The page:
Living in the Limelight—(Mostly) Authentic Key Lime Pie

When I decide I’m going to make a pie, I like to read a bunch of sources and figure out which direction I want to go with the recipe. Do I stick to original recipes, do I add a twist or a little of both? Usually, it evolves over time as I figure out what needs to change.  Sometimes I make a few versions, and I am able to figure out what works and what does not. My recipes are usually a blend of many different trials and various sources, and I learn best working through the process multiple times—practice makes perfect. When I decided to make a Key lime pie, I found recipes all over the place, but early on I knew I wanted to do something more authentic. I love this recipe, it has the tartness that I prefer—I like it a bit more tart than sweet, but not overwhelming, and the texture is smooth and creamy.

If you want to know more about the history of Key lime pie there are few good stories on it. I enjoyed reading the epicurious take on it, and the version I am sharing is a lot like the Aunt Sally recipe—who may have been the first to make this pie in a crust— with just a few small alterations. I also learned that the first Key lime pies were most likely crustless, and that sweetened condensed milk is a must and used because there was no refrigeration on the island until 1930. When it comes to the topping, it seems that Floridians are split. In the Aunt Sally recipe, it is a whipped cream topping, but there are those that believe it was meringue. I love whipped cream on Key lime so I decided to go with that—but for those who like meringue, I’m not a hater.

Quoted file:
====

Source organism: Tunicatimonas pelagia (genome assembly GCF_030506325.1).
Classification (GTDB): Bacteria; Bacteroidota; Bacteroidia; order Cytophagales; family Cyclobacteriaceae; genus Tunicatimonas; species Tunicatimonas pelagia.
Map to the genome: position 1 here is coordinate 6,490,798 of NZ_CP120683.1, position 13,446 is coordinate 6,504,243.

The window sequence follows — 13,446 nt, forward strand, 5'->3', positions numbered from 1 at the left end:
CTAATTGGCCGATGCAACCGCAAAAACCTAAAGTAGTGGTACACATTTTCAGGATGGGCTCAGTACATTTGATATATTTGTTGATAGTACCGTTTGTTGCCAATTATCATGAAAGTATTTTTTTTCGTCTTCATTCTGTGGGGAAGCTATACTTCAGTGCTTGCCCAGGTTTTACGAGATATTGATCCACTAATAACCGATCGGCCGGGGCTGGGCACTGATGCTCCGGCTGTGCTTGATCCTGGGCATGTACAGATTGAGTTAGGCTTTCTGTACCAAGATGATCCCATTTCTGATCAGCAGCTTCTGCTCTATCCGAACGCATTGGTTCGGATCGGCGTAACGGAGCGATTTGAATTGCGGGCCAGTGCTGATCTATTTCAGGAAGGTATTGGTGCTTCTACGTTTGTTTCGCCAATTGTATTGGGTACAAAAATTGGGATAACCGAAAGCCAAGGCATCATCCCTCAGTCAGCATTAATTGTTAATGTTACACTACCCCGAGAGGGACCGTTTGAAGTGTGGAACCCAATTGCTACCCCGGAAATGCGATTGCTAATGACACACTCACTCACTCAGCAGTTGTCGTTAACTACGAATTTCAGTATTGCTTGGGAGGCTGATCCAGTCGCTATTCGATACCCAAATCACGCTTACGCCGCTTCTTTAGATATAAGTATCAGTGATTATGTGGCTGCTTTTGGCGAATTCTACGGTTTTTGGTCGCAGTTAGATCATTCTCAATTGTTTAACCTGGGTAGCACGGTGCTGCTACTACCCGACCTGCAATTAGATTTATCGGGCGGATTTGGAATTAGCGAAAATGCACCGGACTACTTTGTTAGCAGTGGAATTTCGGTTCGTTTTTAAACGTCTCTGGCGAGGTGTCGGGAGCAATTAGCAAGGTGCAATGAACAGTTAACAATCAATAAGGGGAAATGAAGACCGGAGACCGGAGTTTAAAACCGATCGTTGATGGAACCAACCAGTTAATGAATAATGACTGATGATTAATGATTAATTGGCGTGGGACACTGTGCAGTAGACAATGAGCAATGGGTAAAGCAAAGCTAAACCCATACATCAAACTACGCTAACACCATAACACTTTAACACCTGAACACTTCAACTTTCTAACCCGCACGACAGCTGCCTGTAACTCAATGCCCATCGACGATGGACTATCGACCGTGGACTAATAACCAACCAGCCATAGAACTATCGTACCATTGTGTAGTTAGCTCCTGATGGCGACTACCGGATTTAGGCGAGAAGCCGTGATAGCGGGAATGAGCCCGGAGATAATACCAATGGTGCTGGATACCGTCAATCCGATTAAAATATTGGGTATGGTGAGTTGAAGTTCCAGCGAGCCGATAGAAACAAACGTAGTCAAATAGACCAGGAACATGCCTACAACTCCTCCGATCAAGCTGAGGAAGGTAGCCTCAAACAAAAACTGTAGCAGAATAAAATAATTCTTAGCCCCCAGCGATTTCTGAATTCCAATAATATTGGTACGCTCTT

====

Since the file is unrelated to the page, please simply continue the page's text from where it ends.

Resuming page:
Just a couple more notes on Key limes. We currently are not consuming original Key limes which were wiped out by a hurricane in 1926. Farmers planted Persian limes which are easier to harvest and heartier. There are some Key limes left in folks backyards, but the Key limes you find at the grocery store most likely come from Mexico.

So let’s talk about what this Key lime pie is and is not. The filling is what many consider the proper and authentic version, pale yellow with no green food coloring added, and made with sweetened condensed milk. I don’t add things like cream cheese, the filling is simple and only includes four ingredients. I make a killer all-butter crust, but decided to go with a graham cracker crust because the Aunt Sally recipe included one. I also really like to torture myself and my husband so we really do juice all those tiny little Key limes. If you really don’t care, use Persian limes. There are those out there who swear there is a difference and those who swear that there is not—I think there is a slight difference, but it may be my taste buds playing a trick on me. Really though, I think there is a difference, and it is hard for me to call it a Key lime pie if I’m not using actual Key limes.

My Key limes bring all the boys to the yard.


Key Lime Pie Recipe

8-10 servings
Total Time:  4 hours
(includes pie chilling time)
Prep Time: 30 minutes
Bake Time: 30 minutes


Graham Cracker Crust

  • 1 1/4 cups graham cracker crumbs (10 graham crackers sheets)
  • 3 tablespoons sugar
  • 5 tablespoons unsalted butter, melted

Key Lime Filling

  • 3/4 cup of key lime juice, if you like it less tart you can do 1/2 cup instead